This is one of the great Jackie McLean albums. After nearly a decade away from recording, the veteran altoist teamed up with his son, René McLean (who triples on tenor, soprano, and flute), pianist Hotep Idris Galeta, bassist Nat Reeves, and drummer Carl Allen for a very passionate and high-powered live set. Whether it be originals by René (including "J. Mac's Dynasty") or Galeta, a very intense version of "A House Is Not a Home," or Jackie's "Bird Lives," this is dynamic and consistently exciting music. The go-for-broke solos (which transcend any easy categories) and Jackie's unique sharp tone make this an essential CD, one of the top recordings to be released in 1990.
Among the many saxophonists who have been influenced by the Hall of Fame composer, arranger, educator and alto master Jackie McLean, three stand out: alto sax prodigy Christopher Hollyday, Dr. Steve Lehman, and now composer, arranger, alto/tenor saxist, and Canadian jazz scene impresario Cory Weeds. All three of these musicians were able to develop their own styles. This recording harkens back not only to McLean’s days at Blue Note records, but to countless past and present saxophone-organ-guitar-drum combos that have a special place in the hearts of many jazz fans. This is an enjoyable blowing session of the first water that McLean himself might have delighted in as this potent quartet gives their own interpretation of some of his compositions. Joining Weeds in this tribute are master guitarist Peter Bernstein, first-rate organist Mike LeDonne, and drum master Joe Farnsworth. Three songs of this tribute are from the McLean “Consequence” session with Lee Morgan.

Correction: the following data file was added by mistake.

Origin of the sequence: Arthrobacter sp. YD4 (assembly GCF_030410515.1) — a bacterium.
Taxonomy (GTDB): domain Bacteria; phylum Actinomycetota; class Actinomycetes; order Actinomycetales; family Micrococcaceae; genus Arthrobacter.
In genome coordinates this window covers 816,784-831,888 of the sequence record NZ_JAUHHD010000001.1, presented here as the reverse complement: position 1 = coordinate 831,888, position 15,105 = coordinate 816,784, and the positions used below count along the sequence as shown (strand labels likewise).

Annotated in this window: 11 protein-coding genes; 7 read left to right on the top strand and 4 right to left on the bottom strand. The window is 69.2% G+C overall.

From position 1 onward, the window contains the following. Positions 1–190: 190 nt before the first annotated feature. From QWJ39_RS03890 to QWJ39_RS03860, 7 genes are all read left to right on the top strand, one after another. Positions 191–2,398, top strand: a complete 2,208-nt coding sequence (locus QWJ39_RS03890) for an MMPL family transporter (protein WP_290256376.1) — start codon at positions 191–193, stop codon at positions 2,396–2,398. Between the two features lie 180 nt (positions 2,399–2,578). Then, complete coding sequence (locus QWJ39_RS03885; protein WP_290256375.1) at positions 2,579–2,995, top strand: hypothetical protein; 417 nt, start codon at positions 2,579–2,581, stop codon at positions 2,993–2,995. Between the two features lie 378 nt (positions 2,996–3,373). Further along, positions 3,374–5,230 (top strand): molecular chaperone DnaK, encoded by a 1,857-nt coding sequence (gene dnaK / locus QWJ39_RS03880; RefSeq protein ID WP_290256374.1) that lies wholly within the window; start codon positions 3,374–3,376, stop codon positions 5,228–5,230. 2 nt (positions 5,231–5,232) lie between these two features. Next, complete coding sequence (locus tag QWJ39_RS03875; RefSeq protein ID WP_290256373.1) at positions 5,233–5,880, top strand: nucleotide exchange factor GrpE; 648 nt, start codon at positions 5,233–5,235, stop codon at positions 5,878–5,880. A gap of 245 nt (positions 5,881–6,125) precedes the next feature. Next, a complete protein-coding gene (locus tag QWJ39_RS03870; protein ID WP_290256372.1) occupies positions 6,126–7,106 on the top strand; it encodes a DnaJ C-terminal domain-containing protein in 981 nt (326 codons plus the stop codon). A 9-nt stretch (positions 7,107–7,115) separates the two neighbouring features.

AVID Jazz here presents four classic Jackie McLean albums including original LP liner notes on a finely re-mastered and low priced double CD. All four albums have been digitally re-mastered for probably the finest ever sound quality! Fat Jazz / Jackie's Bag / New Soil / Swing Swang. I love being surprised by a newly discovered voice. It's like suddenly stumbling across new country: so much to explore, a Place To Be as Hiromi once so felicitously titled one of her projects. Jackie McLean affords the listener many pleasures.First, his balance of feeling and sensibility. Jackie is very much the Romantic, probing, adventurous, dynamic. Second, his gift for improvisation is very painterly. The pictures he creates in the listeners mind are fresh and repay repeated focused listening. Thirdly, his sense of drive and swing is flawless-the man can pivot from figure to the next with a lithe athletic grace. Fourth, Jackies improvisations are like the best modern poetry, full of the sound of surprise.
Saxman Jackie McLean's explorations of free jazz and the avant-garde were still a couple of years away when he cut this Blue Note album in 1960, but that doesn't mean CAPUCHIN SWING is a by-the-numbers affair by any means. Though its name isn't generally invoked when the tally of hard bop's greatest albums is made, it stands up alongside anything Freddie Hubbard, Hank Mobley, et al were doing at the time. With trumpeter Blue Mitchell proving to be a perfectly matched sparring partner, McLean pushes bop harmonies and structures nearly to the breaking point with his intense improvisations on a batch of original compositions with a couple of outside tunes thrown in. Throughout, McLean stirs the sonic pot in such a fiery fashion, you can just tell something's cooking that he hasn't quite served up yet.